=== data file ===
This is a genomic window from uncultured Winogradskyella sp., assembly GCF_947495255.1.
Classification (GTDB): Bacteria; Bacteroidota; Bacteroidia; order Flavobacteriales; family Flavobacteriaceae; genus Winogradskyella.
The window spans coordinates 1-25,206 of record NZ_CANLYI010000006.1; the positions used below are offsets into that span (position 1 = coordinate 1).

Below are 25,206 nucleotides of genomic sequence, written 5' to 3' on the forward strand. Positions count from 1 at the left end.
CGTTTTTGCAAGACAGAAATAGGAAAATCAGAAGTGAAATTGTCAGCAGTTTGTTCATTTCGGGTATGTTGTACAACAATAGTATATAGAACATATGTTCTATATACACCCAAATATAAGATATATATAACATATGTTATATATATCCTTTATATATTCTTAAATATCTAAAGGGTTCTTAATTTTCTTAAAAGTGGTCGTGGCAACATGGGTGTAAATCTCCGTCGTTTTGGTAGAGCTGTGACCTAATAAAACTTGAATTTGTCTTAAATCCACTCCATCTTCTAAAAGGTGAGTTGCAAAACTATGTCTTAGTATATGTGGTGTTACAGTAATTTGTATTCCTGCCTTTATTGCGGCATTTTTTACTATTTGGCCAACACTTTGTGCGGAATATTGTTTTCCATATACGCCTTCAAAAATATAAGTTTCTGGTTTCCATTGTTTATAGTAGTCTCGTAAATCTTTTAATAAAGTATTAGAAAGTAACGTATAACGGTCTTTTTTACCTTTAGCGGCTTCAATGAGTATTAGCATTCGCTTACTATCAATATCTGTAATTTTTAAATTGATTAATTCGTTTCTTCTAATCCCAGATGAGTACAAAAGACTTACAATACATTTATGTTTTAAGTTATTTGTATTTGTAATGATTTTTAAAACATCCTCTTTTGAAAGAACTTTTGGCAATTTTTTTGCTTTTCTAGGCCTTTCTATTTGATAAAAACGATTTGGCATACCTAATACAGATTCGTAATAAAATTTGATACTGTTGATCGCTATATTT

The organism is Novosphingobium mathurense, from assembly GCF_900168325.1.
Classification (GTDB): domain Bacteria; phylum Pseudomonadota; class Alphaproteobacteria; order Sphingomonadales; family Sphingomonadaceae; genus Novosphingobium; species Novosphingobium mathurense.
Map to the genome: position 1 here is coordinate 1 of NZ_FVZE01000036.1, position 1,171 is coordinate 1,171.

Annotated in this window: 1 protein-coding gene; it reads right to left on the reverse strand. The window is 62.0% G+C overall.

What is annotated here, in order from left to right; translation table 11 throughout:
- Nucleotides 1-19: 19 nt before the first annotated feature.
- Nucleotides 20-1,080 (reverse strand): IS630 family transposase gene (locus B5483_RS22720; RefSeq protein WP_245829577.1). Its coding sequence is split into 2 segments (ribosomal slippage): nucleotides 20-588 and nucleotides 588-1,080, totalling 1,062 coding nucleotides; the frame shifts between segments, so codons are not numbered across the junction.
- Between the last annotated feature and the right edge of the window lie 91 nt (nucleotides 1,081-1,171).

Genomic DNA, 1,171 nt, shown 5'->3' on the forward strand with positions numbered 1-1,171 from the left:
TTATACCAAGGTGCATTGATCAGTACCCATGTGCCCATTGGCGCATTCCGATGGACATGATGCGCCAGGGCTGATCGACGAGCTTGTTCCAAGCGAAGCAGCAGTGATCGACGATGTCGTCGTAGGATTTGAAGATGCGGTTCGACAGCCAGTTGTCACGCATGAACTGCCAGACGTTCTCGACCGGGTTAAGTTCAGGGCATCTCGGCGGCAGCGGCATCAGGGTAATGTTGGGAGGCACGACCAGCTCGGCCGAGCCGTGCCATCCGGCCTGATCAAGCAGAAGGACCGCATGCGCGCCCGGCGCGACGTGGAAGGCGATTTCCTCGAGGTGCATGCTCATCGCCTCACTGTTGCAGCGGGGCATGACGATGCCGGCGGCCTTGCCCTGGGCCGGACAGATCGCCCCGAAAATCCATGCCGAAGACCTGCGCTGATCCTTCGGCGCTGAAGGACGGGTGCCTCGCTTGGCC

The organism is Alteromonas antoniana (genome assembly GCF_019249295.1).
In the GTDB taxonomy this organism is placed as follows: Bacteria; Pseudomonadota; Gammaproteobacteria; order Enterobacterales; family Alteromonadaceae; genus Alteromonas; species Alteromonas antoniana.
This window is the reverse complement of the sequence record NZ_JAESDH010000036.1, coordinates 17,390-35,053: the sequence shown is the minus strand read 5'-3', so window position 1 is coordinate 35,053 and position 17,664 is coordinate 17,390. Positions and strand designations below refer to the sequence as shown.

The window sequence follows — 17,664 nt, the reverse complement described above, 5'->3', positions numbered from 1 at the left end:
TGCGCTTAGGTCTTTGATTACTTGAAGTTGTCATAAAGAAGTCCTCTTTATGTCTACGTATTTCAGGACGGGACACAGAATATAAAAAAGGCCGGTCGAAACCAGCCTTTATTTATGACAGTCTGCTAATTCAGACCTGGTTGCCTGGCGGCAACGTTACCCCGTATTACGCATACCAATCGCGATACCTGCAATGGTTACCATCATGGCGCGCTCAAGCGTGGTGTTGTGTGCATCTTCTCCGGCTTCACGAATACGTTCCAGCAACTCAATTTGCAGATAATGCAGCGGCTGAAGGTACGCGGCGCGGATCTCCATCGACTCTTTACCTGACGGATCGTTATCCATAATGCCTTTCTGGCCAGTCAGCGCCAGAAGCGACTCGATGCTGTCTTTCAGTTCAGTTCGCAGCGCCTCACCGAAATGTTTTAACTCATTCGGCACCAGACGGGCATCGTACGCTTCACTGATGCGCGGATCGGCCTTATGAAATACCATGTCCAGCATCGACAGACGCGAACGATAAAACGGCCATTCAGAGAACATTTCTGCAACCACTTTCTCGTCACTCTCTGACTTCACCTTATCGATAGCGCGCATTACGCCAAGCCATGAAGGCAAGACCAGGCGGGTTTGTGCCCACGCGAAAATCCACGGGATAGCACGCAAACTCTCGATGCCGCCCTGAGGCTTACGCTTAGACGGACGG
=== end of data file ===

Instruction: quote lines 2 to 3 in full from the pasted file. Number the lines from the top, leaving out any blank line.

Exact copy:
Classification (GTDB): Bacteria; Bacteroidota; Bacteroidia; order Flavobacteriales; family Flavobacteriaceae; genus Winogradskyella.
The window spans coordinates 1-25,206 of record NZ_CANLYI010000006.1; the positions used below are offsets into that span (position 1 = coordinate 1).